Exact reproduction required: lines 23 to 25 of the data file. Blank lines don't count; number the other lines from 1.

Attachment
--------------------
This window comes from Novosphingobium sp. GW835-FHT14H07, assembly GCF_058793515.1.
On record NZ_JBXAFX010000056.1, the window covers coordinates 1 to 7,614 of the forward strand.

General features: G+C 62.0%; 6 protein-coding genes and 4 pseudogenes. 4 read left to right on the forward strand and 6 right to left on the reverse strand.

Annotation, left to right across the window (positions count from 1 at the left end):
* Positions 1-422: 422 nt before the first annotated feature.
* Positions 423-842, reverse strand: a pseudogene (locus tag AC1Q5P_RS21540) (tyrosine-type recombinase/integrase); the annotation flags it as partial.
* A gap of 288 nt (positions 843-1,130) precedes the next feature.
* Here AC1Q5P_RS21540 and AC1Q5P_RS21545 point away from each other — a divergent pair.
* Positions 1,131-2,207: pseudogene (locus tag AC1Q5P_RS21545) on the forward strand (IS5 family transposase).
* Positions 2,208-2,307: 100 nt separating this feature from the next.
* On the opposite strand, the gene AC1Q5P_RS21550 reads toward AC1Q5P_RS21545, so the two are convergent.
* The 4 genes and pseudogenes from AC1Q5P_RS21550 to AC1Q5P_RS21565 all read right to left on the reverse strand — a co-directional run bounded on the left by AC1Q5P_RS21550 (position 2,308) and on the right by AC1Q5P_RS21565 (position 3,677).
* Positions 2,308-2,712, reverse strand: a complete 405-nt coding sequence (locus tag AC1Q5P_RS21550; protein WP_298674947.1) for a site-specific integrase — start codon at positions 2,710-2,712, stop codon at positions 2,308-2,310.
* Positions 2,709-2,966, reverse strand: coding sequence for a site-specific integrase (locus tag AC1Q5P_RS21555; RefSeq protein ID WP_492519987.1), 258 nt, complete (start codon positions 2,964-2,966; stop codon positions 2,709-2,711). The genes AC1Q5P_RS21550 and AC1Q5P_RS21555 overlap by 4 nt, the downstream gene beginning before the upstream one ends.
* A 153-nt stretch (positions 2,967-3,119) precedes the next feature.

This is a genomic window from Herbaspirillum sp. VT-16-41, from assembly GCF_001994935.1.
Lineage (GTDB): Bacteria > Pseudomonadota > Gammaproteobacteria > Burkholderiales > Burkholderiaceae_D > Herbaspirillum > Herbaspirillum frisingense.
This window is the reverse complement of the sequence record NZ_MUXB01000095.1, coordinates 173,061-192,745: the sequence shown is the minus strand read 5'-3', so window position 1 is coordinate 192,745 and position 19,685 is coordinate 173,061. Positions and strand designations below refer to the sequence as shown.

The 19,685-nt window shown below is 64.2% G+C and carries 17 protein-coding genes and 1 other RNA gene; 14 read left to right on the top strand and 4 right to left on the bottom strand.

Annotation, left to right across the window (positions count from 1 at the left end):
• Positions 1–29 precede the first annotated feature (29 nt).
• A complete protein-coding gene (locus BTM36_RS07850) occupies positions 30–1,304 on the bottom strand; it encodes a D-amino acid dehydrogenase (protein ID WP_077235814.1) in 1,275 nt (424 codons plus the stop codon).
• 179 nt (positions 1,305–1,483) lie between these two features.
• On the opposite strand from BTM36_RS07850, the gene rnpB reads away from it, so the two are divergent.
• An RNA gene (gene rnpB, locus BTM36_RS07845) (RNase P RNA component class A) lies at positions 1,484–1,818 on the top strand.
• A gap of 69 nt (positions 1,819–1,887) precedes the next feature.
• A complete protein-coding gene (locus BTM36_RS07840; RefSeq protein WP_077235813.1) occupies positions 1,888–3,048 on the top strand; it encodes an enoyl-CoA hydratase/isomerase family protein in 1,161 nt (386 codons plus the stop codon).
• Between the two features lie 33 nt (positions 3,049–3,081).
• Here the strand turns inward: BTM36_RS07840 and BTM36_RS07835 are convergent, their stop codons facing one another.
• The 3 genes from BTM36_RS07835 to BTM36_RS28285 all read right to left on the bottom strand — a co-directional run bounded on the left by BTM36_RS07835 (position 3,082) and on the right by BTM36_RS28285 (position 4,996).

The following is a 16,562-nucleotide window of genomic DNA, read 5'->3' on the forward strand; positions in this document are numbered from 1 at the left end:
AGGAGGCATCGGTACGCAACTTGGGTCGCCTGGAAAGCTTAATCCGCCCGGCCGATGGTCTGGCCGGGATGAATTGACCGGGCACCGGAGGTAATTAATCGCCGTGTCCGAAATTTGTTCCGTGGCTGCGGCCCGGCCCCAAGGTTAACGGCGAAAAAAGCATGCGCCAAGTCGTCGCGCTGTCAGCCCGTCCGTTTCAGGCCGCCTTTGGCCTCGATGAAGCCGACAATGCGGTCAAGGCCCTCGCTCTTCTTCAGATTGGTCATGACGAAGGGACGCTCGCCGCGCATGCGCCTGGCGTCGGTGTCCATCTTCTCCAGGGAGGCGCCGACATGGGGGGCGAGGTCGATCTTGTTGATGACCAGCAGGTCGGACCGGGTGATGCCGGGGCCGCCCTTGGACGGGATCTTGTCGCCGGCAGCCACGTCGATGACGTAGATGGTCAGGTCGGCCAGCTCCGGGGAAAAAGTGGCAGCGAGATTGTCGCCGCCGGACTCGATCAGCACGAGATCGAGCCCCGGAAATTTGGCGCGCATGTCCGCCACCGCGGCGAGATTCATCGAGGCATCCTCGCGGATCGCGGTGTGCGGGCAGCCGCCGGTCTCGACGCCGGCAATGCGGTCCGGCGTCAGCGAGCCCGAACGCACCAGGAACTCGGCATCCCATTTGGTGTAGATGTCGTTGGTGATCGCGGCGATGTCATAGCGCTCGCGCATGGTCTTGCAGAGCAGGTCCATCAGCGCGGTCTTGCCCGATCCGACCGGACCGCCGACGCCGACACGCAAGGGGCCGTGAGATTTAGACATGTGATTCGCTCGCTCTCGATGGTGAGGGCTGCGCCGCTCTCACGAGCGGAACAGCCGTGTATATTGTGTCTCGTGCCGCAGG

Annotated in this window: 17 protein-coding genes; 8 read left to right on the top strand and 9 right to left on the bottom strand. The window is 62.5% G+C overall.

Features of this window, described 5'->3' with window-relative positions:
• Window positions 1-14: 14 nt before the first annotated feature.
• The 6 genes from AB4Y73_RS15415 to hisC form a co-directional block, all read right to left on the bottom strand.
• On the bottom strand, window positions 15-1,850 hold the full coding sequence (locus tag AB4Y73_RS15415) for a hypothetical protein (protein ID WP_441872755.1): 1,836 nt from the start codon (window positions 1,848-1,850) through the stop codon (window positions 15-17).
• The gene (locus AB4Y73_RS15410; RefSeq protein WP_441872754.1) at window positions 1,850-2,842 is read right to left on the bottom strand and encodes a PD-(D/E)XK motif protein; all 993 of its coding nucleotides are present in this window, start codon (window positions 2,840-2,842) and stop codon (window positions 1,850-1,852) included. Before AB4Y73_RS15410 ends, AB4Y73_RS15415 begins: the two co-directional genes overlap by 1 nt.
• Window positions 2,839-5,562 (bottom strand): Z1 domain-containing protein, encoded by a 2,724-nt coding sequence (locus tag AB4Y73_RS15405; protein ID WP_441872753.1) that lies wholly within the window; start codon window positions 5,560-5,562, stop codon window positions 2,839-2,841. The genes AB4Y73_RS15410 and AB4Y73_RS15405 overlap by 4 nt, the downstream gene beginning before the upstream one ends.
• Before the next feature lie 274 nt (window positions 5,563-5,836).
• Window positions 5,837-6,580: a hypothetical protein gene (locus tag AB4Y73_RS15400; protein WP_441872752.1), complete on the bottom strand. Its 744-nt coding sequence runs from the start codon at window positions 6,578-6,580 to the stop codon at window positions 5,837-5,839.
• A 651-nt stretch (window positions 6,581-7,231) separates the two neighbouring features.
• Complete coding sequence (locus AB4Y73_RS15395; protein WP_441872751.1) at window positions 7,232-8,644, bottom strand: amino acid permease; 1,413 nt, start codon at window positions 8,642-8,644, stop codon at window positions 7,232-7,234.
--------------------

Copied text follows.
• 179 nt (positions 1,305–1,483) lie between these two features.
• On the opposite strand from BTM36_RS07850, the gene rnpB reads away from it, so the two are divergent.
• An RNA gene (gene rnpB, locus BTM36_RS07845) (RNase P RNA component class A) lies at positions 1,484–1,818 on the top strand.